This makes me think of other people whom society grants that privilege: famous people, people who have wealth, and people who just don’t interact with the rest of society. For example, the virtuoso, free-form, non-conformist musician, Frank Zappa once said, “it has never mattered to me that thirty million people might think I'm wrong. The number of people who thought Hitler was right did not make him right... Why do you necessarily have to be wrong just because a few million people think you are?” Zappa was a dancing cow; he was all distinct and no optimal. His father worked in aerospace, affording him some privilege to not have to belong because financial security was not a fear impressed upon him as a child. And, when he achieved fame, Zappa surely didn’t need to optimally belong, then. Another example is Lord Henry Cavendish, who was born into a fortune so large that he was the wealthiest person in all of England at one time. Cavendish is noted for his discovery of hydrogen, his research on electricity, and accurately calculating the density of the earth (this was the 18th Century). The preeminent psychologist Oliver Sacks diagnosed Cavendish post-mortem as being on the autism spectrum, and the physicist Jean Baptiste Biot called him "the richest of all the savants and the most knowledgeable of the rich." Cavendish burrowed away in his study where he could be unique and eccentric, and because of his great wealth, he was granted that privilege. Being optimally a member of the ingroup just wasn’t a great demand on Cavendish and in that sense he was liberated to be his distinct, savant self.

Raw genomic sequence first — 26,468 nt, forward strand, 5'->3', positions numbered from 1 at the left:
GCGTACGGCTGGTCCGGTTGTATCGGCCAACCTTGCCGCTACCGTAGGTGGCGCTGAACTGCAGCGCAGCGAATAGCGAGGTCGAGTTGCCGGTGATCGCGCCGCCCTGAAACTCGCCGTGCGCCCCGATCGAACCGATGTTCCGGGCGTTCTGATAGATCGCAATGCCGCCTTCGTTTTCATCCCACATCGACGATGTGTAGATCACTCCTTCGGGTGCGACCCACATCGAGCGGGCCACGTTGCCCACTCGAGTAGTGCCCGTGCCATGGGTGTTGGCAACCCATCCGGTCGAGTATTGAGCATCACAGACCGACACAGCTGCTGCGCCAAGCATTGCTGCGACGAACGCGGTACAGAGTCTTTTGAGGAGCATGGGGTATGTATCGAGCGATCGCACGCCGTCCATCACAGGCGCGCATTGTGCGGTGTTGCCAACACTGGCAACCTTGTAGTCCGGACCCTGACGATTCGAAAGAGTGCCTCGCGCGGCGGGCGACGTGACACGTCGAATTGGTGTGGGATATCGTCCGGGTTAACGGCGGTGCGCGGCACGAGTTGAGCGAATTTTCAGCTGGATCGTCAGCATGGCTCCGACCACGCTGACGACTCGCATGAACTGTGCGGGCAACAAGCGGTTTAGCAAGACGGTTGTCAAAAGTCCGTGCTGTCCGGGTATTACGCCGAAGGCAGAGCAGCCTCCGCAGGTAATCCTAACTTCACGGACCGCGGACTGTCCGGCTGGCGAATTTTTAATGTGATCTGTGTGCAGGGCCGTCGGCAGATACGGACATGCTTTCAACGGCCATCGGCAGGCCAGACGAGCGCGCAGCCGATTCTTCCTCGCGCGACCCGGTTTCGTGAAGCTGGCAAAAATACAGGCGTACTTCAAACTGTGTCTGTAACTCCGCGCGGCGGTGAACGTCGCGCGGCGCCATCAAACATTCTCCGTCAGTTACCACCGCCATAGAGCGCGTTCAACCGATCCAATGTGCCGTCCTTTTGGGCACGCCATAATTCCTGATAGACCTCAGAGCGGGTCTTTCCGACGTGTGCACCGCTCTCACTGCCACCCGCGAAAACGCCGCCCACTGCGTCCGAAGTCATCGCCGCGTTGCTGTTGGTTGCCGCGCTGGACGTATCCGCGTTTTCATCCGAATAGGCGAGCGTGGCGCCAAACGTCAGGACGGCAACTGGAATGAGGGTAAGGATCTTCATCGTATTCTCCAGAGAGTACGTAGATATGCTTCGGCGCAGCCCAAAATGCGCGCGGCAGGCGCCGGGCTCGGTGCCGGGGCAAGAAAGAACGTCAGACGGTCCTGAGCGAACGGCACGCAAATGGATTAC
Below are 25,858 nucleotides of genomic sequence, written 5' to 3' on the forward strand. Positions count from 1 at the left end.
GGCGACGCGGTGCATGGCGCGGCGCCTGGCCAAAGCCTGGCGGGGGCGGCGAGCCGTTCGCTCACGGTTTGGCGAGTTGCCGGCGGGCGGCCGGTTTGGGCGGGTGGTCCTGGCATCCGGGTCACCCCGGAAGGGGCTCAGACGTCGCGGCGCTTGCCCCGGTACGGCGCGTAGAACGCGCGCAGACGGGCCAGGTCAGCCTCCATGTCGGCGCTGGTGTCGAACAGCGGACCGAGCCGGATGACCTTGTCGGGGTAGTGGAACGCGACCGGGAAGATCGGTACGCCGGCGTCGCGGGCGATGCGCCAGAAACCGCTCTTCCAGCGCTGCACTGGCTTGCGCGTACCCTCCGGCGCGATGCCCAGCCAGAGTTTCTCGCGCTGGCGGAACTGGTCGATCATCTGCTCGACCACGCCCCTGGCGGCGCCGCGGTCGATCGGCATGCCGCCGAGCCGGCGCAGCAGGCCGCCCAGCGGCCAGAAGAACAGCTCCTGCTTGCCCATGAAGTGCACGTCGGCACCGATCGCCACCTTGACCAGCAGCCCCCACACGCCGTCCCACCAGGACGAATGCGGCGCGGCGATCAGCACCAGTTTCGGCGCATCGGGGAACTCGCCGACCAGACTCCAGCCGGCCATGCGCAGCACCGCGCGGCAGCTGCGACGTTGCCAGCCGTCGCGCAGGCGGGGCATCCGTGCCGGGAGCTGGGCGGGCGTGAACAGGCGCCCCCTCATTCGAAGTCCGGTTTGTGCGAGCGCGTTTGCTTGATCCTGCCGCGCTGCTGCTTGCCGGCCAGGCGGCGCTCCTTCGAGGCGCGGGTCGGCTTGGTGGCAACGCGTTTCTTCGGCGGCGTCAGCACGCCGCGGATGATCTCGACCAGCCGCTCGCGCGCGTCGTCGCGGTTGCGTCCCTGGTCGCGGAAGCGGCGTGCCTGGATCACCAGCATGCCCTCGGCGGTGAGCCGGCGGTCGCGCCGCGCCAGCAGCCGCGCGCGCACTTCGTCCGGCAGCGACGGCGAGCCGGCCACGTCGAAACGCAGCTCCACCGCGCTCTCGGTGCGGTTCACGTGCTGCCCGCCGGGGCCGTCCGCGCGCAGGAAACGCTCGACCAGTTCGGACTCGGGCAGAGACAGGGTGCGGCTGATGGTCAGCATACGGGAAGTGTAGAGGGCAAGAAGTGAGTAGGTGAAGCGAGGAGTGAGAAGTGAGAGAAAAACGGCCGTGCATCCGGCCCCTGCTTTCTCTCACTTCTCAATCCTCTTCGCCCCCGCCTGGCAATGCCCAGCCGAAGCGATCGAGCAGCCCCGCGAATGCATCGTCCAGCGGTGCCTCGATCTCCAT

I reflect on this topic of optimal distinctiveness because I’m austistic, and I am not from wealth and I am not famous (not that I’m aware of, anyway). I dreamt as a young kid of contributing to a theory of everything; I read about the great Greek philosophers and the scientists of the Renaissance and Enlightenment and about their lives and I identified with stories of these intrinsically compelled researchers to learn and discover while risking being outcasts. As Cavendish was labeled a savant, I was labeled an ‘idiot savant’ when I was young (the diagnosis of autism didn’t reach its current state of understanding until I was a junior in high school), but unlike Cavendish, my family was not from wealth and their answer to dealing with a dancing cow of a boy was to send him to live and work on a farm
When high schoolers write personal statements, it’s often implicitly expected that there be some sort of self-defining solution by the end of their statement. I’m forty years old and I haven’t figured out how to be optimally distinct and I’m not certain there’s a solution. Part of that is on me because I want to be my distinct self and leverage every ounce of my cognitive and emotional capabilities, and I also want to feel a sense of belonging. In my work on leadership, I witness some irony when leaders are instructed in so many ways to act more autistic: to be radically candid, to verbalize their emotions, to be distinct, and to not let socio-emotional forces such as conformity or identity threat negatively affect their decision making abilities. The irony lies in that because an autistic person wasn’t first good at being an optimal cow, they’ll probably be forced out of the herd long before they’re granted the social privilege to sit, fetch, dance and sing.